Record Industry Scrutinized By California, Federal Officials

Recording contracts to be subject of hearings.

Courtney Love and Don Henley may soon have governmental help in their crusade to change the record industry, as California and federal officials plan to examine the fairness of recording contracts.

California state Senator Kevin Murray (D-Culver City) said he will chair a series of hearings into contractual rights and music-industry practices in the coming weeks, to help him decide whether to pursue legislation to free artists from long-term contracts.

California lawmakers aren’t the only officials with raised eyebrows. U.S. Rep. Mark Foley (R-Florida), chair of the House’s Entertainment Industry task force, told the Los Angeles Times that Congress will hold hearings to address recording contracts. He told the newspaper that labels must stop the “indentured servitude” of their artists.

“I think this issue would get a broad level of support [among public officials],” Murray said Wednesday (August 8). “Clearly, the artists are on one side and record companies are on the other side. My suspicion is that there’s probably something in between that is fair. There has to be some real substantial discussion to see what’s best for everybody, because we all benefit from a healthy music business.”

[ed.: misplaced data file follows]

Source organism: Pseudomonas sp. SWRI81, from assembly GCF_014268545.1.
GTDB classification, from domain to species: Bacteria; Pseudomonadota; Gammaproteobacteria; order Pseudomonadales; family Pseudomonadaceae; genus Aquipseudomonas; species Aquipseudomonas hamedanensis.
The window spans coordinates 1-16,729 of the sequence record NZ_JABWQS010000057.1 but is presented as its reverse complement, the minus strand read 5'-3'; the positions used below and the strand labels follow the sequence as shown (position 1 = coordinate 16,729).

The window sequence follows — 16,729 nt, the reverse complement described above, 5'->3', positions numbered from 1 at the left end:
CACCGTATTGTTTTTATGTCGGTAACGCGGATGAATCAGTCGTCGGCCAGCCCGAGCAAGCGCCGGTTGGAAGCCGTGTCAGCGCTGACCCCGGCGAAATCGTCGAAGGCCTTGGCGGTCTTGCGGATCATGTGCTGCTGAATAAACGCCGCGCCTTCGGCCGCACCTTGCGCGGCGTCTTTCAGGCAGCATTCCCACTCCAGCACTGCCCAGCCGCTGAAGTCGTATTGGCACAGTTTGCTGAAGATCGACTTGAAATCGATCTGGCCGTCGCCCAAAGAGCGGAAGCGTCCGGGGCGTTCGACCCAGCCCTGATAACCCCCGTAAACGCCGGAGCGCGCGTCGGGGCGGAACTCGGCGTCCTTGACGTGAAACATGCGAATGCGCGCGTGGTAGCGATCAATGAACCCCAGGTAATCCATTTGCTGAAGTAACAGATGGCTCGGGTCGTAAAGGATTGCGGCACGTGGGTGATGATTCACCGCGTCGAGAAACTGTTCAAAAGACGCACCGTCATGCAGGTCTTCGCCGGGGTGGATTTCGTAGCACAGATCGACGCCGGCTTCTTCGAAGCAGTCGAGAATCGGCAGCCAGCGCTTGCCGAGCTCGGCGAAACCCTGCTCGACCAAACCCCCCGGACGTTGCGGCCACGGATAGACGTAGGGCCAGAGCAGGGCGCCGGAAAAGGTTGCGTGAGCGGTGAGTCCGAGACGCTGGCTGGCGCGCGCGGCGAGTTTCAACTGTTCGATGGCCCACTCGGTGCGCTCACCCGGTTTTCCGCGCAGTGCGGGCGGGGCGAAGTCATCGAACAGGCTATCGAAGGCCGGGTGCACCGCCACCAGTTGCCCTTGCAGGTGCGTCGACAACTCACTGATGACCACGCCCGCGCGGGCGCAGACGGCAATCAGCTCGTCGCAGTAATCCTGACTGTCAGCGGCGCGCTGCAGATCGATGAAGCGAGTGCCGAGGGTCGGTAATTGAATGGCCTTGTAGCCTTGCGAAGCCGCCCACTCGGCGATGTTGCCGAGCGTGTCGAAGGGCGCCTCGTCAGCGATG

California Labor Code Section 2855, written 56 years ago, states that anyone working under a personal-service contract cannot be held to that contract for more than seven years. But record companies secured an amendment in 1987 that made artists liable for albums still owed to labels after seven years.

“There is an exemption to this statute that only affects recording artists, so we have to understand why that is,” Murray said. “I’m not sure that this exemption is even good for record companies. It’s ambiguous in many ways. This needs to be looked at for both sides.”

Murray, a former music agent at the William Morris Agency, said the hearings will consider other issues involving the music industry, including accounting methods, pension plans, piracy and violence and sex in music.

The first hearing is scheduled for September 5, but may be moved back or forward a week, the senator said.

Love is in a legal battle with Universal Music Group, which sued her in January 2000 for backing out of her contract. The Hole singer counter-sued in February, claiming that major labels, acting together as an illegal trust, force artists to sign unfair contracts (see “Courtney Love Hits Speed Bump In Label Fight” ).

Last year, Henley co-founded the Recording Artists Coalition to lobby for artists’ rights (see “Henley, Petty, Love Urge Artists To Fight The Labels’ Power” ). Its members include Sheryl Crow, Alanis Morissette, Billy Joel, Eric Clapton and Bruce Springsteen.